In “Chapter Forty-Four,” with the mystery of his benefactor known, Pip addresses himself to Miss Havisham and Estella with a newfound sense of identity. As soon as Miss Havisham and Estella see Pip, they see “an alteration” in him (380). Pip’s relation to others changes when he realizes his great expectations. His statement, “I have found out who my patron is,” immediately focuses the scene (381). All that proceeds his statement is the effect of his discovery on two of his deepest attachments. Pip’s language is direct and clear, reflecting clarity within his sense of self. Pip requests money from Miss Havisham on Herbert’s behalf, and he “reddened a little” in doing so (382-383). Now independent and no longer bound by the false assumption that Miss Havisham is his patron, Pip gains agency in interacting with Miss Havisham. He also reveals his attachment to Herbert and embodies the compassion he has for Herbert as he blushes. Pip grounds his expectations in truth rather than speculation and brings honesty to his attachments.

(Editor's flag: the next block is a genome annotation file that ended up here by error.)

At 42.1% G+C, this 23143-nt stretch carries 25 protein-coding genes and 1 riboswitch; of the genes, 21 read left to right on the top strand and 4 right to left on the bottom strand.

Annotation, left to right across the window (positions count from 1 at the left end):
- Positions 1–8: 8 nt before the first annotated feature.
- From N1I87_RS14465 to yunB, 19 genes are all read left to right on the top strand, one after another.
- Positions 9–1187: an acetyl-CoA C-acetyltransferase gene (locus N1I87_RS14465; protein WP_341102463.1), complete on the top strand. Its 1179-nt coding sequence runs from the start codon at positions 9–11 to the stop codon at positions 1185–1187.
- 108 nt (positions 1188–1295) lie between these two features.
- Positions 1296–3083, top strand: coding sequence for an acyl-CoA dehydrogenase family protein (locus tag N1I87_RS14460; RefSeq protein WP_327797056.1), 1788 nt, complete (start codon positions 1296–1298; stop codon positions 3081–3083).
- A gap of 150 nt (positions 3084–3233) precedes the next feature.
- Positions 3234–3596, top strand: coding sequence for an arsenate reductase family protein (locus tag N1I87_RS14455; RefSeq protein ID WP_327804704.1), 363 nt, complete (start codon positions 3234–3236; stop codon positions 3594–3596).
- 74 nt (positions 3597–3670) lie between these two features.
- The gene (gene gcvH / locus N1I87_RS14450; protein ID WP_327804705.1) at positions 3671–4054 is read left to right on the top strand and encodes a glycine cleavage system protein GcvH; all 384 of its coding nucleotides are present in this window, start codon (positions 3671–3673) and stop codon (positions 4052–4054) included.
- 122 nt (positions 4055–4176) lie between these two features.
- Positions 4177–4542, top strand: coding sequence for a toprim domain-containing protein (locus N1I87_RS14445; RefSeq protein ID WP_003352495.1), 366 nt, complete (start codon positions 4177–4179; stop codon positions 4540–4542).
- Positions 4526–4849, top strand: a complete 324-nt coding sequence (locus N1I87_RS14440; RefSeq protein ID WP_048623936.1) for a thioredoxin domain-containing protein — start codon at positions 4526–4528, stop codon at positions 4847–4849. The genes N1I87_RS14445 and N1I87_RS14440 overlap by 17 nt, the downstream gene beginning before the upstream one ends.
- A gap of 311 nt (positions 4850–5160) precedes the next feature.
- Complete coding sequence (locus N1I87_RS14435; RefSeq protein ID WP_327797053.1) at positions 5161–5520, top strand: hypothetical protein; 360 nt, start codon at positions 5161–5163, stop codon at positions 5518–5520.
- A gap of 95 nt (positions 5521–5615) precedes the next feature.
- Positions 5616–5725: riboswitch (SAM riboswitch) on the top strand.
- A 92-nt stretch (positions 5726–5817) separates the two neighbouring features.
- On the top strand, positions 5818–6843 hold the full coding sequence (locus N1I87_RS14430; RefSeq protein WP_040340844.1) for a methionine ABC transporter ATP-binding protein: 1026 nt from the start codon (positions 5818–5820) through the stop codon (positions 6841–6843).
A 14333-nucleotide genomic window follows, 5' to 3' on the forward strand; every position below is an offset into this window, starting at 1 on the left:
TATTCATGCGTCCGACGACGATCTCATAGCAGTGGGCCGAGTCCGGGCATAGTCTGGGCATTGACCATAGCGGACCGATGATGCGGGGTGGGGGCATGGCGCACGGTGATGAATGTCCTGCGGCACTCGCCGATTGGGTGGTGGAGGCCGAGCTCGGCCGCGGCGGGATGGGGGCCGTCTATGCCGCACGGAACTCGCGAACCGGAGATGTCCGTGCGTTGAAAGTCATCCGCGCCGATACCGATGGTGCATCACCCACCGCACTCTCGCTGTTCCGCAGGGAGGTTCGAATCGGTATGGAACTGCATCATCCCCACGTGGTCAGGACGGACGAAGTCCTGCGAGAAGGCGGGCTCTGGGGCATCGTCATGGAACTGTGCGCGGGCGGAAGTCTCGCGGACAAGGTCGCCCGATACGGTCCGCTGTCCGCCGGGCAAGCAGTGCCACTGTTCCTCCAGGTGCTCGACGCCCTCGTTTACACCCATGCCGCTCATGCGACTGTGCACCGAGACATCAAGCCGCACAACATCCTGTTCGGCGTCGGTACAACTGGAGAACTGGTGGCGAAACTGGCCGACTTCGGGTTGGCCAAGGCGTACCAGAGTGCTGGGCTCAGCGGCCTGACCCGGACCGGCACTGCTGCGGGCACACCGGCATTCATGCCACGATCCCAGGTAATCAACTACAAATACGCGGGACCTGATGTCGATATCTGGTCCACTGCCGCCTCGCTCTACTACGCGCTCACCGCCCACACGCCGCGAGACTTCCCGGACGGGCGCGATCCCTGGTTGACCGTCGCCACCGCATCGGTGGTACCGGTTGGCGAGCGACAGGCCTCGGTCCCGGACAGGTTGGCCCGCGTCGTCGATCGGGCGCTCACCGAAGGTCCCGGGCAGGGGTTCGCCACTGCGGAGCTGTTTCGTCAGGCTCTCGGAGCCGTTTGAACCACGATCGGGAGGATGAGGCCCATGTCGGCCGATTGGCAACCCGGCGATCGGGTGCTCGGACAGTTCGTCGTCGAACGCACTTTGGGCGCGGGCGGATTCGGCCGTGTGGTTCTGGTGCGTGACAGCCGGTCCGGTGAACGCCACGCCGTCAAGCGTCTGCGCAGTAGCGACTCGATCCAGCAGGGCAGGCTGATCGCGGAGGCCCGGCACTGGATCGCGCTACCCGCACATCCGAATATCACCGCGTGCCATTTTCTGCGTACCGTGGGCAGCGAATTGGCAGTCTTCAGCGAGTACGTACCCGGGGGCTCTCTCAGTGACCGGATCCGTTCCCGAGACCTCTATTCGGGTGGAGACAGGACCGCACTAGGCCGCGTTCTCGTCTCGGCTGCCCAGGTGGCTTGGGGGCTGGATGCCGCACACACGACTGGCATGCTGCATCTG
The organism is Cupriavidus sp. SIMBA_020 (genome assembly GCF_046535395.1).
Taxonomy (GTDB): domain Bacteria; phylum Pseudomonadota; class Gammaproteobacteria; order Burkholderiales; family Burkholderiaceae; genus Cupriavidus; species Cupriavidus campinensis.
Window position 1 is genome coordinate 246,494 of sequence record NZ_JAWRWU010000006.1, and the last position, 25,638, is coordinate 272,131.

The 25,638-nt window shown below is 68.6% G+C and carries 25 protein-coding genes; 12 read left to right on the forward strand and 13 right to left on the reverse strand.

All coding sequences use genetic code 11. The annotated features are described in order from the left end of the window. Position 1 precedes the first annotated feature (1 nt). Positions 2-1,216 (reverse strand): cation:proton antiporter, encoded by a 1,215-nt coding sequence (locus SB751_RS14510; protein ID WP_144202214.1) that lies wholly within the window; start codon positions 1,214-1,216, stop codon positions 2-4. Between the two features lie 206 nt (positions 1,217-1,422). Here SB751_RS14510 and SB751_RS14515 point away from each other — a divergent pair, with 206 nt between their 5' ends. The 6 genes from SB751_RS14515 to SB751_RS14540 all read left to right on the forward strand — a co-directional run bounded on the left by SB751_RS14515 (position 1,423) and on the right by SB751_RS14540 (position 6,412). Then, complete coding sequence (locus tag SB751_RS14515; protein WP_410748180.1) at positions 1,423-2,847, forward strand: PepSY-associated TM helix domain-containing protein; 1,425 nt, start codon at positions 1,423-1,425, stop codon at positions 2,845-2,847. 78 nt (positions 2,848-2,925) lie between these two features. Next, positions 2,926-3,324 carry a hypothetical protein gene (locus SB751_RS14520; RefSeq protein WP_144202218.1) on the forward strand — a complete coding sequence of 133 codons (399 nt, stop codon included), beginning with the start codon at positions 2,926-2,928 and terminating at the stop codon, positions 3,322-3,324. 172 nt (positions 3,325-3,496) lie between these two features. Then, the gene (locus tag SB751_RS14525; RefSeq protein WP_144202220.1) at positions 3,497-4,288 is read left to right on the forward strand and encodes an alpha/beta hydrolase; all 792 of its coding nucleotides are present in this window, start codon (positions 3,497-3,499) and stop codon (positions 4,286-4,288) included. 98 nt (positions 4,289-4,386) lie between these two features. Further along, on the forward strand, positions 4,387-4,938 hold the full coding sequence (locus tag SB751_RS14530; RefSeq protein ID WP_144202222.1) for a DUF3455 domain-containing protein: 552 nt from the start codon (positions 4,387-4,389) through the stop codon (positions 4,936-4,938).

Pip is no longer dependent on Miss. Havisham, and she becomes defensive as he seeks the truth from her. As Pip brings up Mr. Jaggers, Miss Havisham responds in a “firm tone” (381). Miss Havisham’s tone betrays her sensitivity to the topic. Reprimanding Miss Havisham for leading him on, Pip asks, “Was that kind?” (381). Pip’s question challenges Miss Havisham’s character in a way previously impossible due to the mystery of his benefactor. With no ability to question his patron, Pip cannot exist as an individual apart from his patron. In inquiring information of Miss Havisham, Pip shifts the balance of power and illustrates the independence of his cognition. Miss Havisham’s reaction illustrates her guilt toward Pip. She cries, “Who am I?” and strikes her stick upon the floor, proceeding in wrath, “Who am I, for God’s sake, that I should be kind?” (381). She repeatedly questions her own identity, for her anger is concentrated inward. Her internal indignation stems from the traumatic separation from her loved one. As Freud observes, “The shadow of the object fell upon the ego” (course reader 72). Miss Havisham’s loss is a shadow darkening her ego, for her suffering confuses her ego. As Pip questions her identity, she becomes enraged, for her identity is uncertain and veiled by the past disappointment. Attempting to conceal her internal suffering, she lashes out at Pip. Her anger protects her ego from guilt, for she refuses to feel guilt for her contribution to Pip’s disillusionment. She wields a stick as her material object with which she can strike out at her environment. Feeling the endangerment of her ego, Miss Havisham attacks her environment in order to distance herself from others and how others make her feel. Miss Havisham does not allow herself to feel, for as Freud elucidates, her ego is complicated “due to ambivalence” (course reader 76). Her relationality is ambivalent, evidenced by her sudden outburst. Miss Havisham claims, “You made your own snares. I never made them” (382). Miss Havisham distinctly separates herself from Pip, as she emphasizes “I” in contrast to “you.” In opposing her actions to Pip’s actions, Miss Havisham seeks to remove responsibility from her own ego. However, the harder she tries to separate her feelings from Pip, the clearer her attachment to him becomes. Miss Havisham is defensive because Pip actively affects her ego. Her words are beyond her immediate control, as they “flashed out of her in a wild and sudden way” (382). Miss Havisham is attached to Pip, and his detachment from her elicits resistance and insecurities within her which manifest in outward anger. Pip’s detachment from Miss Havisham is possible because he no longer depends on her as his patron.